Defendant next contends he was denied his right to an impartial jury by the improper conduct of the trial court during the voir dire examination. Defendant claims the trial court improperly propounded leading and suggestive questions to the veniremen, that it improperly restricted defense counsel's questioning of the veniremen, that it improperly admonished defense counsel in the presence of the jury, and that it improperly advised the jury that defendant would not receive the death penalty.

We have considered the entire record of the trial court's voir dire examination, and we find no impropriety. The record indicates the trial court properly questioned the potential jurors to determine if each one would be able to reach a fair and impartial verdict on the evidence. The trial court did not improperly restrict defense counsel's examination of the jurors, nor did it improperly admonish defense counsel in the presence of the jury. Furthermore, it was not error for the trial court to correct a juror's misimpression concerning imposition of the death penalty. People v. Dewey (1969), 42 Ill.2d 148, 246 N.E.2d 232; People v. Lykins (1978), 65 Ill. App.3d 808, 382 N.E.2d 1242, aff'd (1979), 77 Ill.2d 35, 394 N.E.2d 1182.

Defendant also contends the trial court erred in denying his motion for a mistrial based on juror prejudice. Near the end of the trial defendant moved for a mistrial on the grounds that one of the jurors had previously expressed a strong dislike of defendant. During an in-chambers examination by the trial court, the juror denied making any statements about the defendant or being prejudiced against him. Nevertheless, the State moved to discharge the juror, arguing that the juror might be disturbed by the accusation against her and as a result might be prejudiced against the State. The juror was allowed to return to the jury room, but was subsequently removed from the jury and did not take part in its deliberations, although this fact was disregarded in defendant's lengthy brief.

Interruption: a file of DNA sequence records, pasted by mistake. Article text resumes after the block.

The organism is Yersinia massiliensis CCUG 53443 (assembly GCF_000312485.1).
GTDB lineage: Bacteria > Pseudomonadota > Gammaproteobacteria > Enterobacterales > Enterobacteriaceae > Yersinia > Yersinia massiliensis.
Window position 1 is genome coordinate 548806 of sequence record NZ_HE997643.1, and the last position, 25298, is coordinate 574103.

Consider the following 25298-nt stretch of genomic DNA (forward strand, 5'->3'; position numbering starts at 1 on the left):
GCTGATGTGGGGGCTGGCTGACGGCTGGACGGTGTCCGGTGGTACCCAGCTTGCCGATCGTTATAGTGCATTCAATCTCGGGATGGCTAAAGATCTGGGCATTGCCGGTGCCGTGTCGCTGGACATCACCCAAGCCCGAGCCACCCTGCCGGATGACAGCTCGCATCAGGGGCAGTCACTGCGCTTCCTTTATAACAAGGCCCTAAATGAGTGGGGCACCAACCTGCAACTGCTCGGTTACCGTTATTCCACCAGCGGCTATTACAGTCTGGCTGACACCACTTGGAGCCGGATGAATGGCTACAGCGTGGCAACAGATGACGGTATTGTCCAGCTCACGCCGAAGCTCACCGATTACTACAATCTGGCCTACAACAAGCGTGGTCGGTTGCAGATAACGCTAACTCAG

• 3 We do not believe the court erred in denying defendant's motion for a mistrial, particularly in light of the juror's subsequent discharge from the jury. The juror denied having any prejudice against defendant, and there is nothing to indicate she discussed the accusation against her or her reaction to it with any of the other jurors. As the State's request to discharge the juror indicates, there is serious question as to whether the juror's reaction to the accusation against her would have been of detriment to the State or the defendant or of no consequence at all. We believe the trial court properly excused the juror prior to the jury's deliberations and properly denied defendant's motion for mistrial.

Defendant's second major contention on appeal is that he was denied his right to defend and to cross-examine witnesses by the improper restrictions placed by the trial court on the scope of his direct and cross-examinations. Defendant refers to at least 20 instances of allegedly improper rulings by the trial court, and urges us to consider the entire record, which defendant ...